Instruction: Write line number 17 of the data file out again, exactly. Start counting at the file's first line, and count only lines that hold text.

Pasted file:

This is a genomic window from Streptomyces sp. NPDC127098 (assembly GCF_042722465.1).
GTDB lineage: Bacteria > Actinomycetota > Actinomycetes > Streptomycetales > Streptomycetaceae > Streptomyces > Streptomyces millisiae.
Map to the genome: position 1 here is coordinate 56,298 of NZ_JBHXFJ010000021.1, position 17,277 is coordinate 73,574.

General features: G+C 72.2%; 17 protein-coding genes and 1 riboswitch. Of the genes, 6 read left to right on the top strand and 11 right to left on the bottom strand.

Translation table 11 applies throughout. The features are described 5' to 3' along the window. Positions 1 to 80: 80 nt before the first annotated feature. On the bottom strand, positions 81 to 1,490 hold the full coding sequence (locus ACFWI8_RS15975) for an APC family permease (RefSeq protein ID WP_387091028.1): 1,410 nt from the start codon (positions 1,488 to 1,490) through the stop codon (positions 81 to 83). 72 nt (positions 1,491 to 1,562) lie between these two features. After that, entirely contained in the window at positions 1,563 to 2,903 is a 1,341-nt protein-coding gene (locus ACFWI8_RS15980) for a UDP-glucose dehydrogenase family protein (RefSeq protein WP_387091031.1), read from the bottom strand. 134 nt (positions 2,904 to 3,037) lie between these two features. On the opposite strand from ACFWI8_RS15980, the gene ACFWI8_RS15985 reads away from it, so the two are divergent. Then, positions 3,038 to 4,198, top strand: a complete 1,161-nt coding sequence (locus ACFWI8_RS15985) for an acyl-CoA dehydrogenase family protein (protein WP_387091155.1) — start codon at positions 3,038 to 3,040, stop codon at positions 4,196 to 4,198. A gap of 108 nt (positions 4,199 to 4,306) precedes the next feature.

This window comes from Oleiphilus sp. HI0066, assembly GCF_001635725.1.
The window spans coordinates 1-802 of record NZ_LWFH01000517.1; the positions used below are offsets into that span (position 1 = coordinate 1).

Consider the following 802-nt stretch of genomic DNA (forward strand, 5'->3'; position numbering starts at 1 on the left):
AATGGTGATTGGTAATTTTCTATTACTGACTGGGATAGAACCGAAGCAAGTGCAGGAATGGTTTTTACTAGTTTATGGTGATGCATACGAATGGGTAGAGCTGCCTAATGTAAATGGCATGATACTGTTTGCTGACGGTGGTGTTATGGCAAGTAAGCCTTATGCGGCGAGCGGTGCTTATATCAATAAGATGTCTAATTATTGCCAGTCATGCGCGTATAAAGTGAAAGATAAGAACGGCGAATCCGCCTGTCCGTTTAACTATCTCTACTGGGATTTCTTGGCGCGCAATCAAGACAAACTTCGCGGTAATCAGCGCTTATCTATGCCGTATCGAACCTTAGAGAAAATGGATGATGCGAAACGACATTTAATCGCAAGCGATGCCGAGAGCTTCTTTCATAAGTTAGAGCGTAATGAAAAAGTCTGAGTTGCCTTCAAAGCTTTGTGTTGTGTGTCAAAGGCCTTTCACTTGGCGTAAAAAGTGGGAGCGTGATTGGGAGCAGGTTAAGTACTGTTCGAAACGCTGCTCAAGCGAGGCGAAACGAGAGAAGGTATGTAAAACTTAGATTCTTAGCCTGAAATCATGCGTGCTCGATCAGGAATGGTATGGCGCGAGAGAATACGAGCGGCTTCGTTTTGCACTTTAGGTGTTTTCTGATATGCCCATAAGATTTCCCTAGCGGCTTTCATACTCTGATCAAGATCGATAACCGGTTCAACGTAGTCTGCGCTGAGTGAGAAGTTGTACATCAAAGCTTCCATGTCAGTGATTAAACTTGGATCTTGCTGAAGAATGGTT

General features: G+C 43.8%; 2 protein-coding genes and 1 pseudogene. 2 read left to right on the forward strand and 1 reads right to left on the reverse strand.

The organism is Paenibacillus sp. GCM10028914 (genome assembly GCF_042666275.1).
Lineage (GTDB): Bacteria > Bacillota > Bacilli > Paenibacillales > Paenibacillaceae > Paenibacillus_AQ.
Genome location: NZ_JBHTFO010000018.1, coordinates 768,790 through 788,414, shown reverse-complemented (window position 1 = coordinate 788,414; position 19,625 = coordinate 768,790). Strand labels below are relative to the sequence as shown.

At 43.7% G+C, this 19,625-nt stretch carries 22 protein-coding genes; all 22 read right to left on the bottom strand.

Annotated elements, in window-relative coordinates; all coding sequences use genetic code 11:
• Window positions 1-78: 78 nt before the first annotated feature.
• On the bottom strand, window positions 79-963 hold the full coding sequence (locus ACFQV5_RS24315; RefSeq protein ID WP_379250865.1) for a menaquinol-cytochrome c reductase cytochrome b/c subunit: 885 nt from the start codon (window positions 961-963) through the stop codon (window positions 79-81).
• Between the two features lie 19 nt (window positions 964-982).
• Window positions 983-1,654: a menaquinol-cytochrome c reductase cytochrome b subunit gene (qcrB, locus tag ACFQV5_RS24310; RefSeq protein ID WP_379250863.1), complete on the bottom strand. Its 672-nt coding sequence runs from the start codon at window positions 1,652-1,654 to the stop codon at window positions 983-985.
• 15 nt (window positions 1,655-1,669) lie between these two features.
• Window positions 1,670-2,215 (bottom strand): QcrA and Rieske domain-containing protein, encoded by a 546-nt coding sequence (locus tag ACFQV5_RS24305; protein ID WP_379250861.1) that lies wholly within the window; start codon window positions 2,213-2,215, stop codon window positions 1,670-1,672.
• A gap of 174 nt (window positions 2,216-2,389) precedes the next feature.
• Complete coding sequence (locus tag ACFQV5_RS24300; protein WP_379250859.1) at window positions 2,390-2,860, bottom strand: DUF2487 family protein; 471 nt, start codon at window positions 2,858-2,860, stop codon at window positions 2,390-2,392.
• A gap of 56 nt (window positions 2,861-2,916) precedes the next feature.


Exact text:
• On the bottom strand, window positions 79-963 hold the full coding sequence (locus ACFQV5_RS24315; RefSeq protein ID WP_379250865.1) for a menaquinol-cytochrome c reductase cytochrome b/c subunit: 885 nt from the start codon (window positions 961-963) through the stop codon (window positions 79-81).